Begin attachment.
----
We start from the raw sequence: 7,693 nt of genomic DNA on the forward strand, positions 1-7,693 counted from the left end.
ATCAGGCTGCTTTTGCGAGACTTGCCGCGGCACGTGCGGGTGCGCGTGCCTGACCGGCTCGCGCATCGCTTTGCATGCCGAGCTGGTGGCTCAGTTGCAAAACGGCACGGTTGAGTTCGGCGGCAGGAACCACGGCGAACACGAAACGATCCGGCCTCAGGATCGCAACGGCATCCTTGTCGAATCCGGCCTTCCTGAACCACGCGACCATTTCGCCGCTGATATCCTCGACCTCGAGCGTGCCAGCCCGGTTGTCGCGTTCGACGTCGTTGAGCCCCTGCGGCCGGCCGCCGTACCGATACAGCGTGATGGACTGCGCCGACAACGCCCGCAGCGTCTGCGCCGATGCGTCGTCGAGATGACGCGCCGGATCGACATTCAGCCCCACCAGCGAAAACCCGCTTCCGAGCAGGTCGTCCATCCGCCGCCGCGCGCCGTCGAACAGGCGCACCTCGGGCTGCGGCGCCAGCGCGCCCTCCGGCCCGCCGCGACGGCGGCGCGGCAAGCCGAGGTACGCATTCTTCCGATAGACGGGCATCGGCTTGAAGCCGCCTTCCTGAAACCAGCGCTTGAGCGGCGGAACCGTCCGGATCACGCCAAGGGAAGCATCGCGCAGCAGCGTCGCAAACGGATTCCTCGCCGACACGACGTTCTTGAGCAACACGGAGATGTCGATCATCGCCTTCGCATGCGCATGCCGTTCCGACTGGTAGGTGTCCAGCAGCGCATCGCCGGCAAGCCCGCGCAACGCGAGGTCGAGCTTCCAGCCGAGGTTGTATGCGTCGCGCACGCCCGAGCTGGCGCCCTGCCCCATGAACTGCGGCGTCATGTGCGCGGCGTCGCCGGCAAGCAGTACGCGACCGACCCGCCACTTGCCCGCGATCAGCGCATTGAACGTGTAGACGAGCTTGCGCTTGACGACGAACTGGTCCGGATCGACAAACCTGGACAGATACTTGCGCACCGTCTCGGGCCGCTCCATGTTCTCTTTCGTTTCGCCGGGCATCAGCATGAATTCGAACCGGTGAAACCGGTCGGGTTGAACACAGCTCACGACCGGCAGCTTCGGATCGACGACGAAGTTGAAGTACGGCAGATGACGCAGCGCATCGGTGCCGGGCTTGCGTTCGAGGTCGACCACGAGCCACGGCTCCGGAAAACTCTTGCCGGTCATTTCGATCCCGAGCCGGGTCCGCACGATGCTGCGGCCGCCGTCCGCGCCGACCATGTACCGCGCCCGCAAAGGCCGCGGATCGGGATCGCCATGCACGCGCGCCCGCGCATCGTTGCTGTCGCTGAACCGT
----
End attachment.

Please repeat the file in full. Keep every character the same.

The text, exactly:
We start from the raw sequence: 7,693 nt of genomic DNA on the forward strand, positions 1-7,693 counted from the left end.
ATCAGGCTGCTTTTGCGAGACTTGCCGCGGCACGTGCGGGTGCGCGTGCCTGACCGGCTCGCGCATCGCTTTGCATGCCGAGCTGGTGGCTCAGTTGCAAAACGGCACGGTTGAGTTCGGCGGCAGGAACCACGGCGAACACGAAACGATCCGGCCTCAGGATCGCAACGGCATCCTTGTCGAATCCGGCCTTCCTGAACCACGCGACCATTTCGCCGCTGATATCCTCGACCTCGAGCGTGCCAGCCCGGTTGTCGCGTTCGACGTCGTTGAGCCCCTGCGGCCGGCCGCCGTACCGATACAGCGTGATGGACTGCGCCGACAACGCCCGCAGCGTCTGCGCCGATGCGTCGTCGAGATGACGCGCCGGATCGACATTCAGCCCCACCAGCGAAAACCCGCTTCCGAGCAGGTCGTCCATCCGCCGCCGCGCGCCGTCGAACAGGCGCACCTCGGGCTGCGGCGCCAGCGCGCCCTCCGGCCCGCCGCGACGGCGGCGCGGCAAGCCGAGGTACGCATTCTTCCGATAGACGGGCATCGGCTTGAAGCCGCCTTCCTGAAACCAGCGCTTGAGCGGCGGAACCGTCCGGATCACGCCAAGGGAAGCATCGCGCAGCAGCGTCGCAAACGGATTCCTCGCCGACACGACGTTCTTGAGCAACACGGAGATGTCGATCATCGCCTTCGCATGCGCATGCCGTTCCGACTGGTAGGTGTCCAGCAGCGCATCGCCGGCAAGCCCGCGCAACGCGAGGTCGAGCTTCCAGCCGAGGTTGTATGCGTCGCGCACGCCCGAGCTGGCGCCCTGCCCCATGAACTGCGGCGTCATGTGCGCGGCGTCGCCGGCAAGCAGTACGCGACCGACCCGCCACTTGCCCGCGATCAGCGCATTGAACGTGTAGACGAGCTTGCGCTTGACGACGAACTGGTCCGGATCGACAAACCTGGACAGATACTTGCGCACCGTCTCGGGCCGCTCCATGTTCTCTTTCGTTTCGCCGGGCATCAGCATGAATTCGAACCGGTGAAACCGGTCGGGTTGAACACAGCTCACGACCGGCAGCTTCGGATCGACGACGAAGTTGAAGTACGGCAGATGACGCAGCGCATCGGTGCCGGGCTTGCGTTCGAGGTCGACCACGAGCCACGGCTCCGGAAAACTCTTGCCGGTCATTTCGATCCCGAGCCGGGTCCGCACGATGCTGCGGCCGCCGTCCGCGCCGACCATGTACCGCGCCCGCAAAGGCCGCGGATCGGGATCGCCATGCACGCGCGCCCGCGCATCGTTGCTGTCGCTGAACCGT